Thousands or millions of colours

Hi

Hardly any of the visitors to my site are constrained to 256 colours. Nearly all have browsers capable of seeing thousands or millions of colours.

When selecting colours in FW are some colours only safe for use in browsers that support thousands of colours (as oppose to millions)? If so how do I know which are suitable for thousands of colours?

Thanks

Mark


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You should be fine just using the regular color palette options. If you are talking about images then the amount of colors, more or less, helps determine the file sizes of the images rather than what monitor you hope your visitors will view it on. However with everyone, in some way, not having their monitors calibrated or not using proper profiles you can never guarantee you’ll hit the absolute correct color anyways.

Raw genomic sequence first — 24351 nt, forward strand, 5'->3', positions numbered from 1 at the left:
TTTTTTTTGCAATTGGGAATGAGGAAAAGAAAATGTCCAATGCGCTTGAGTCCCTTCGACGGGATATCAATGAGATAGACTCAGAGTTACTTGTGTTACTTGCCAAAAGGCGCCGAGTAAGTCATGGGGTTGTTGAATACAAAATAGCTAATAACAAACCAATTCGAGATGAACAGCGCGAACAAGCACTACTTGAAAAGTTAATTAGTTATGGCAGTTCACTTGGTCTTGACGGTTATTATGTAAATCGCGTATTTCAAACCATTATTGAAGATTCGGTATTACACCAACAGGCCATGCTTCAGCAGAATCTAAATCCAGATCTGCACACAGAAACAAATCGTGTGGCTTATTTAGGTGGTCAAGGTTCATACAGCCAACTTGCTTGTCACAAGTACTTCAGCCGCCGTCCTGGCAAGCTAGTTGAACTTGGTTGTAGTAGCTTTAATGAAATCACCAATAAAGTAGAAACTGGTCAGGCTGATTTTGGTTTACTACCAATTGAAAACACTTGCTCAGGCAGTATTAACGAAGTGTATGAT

I’m pretty safe in saying that the days of web-safe colors are pretty much behind us with the advancements in technology. It’d be a rare moment to run into somebody using a Commodore 64 these days but you never know Paul Dunning on here has been running an Acorn.


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You’re right, Dan. However, I think that he’s asking about the preference setting in FW that gives you the option to chose between both color mode. By default we have it in thousands of colors…

Sent from my iPhone

On Mar 30, 2011, at 10:03 PM, “Dan J” email@hidden wrote:

You should be fine just using the regular color palette options. If you are talking about images then the amount of colors, more or less, helps determine the file sizes of the images rather than what monitor you hope your visitors will view it on. However with everyone, in some way, not having their monitors calibrated or not using proper profiles you can never guarantee you’ll hit the absolute correct color anyways.

I’m pretty safe in saying that the days of web-safe colors are pretty much behind us with the advancements in technology. It’d be a rare moment to run into somebody using a Commodore 64 these days but you never know Paul Dunning on here has been running an Acorn.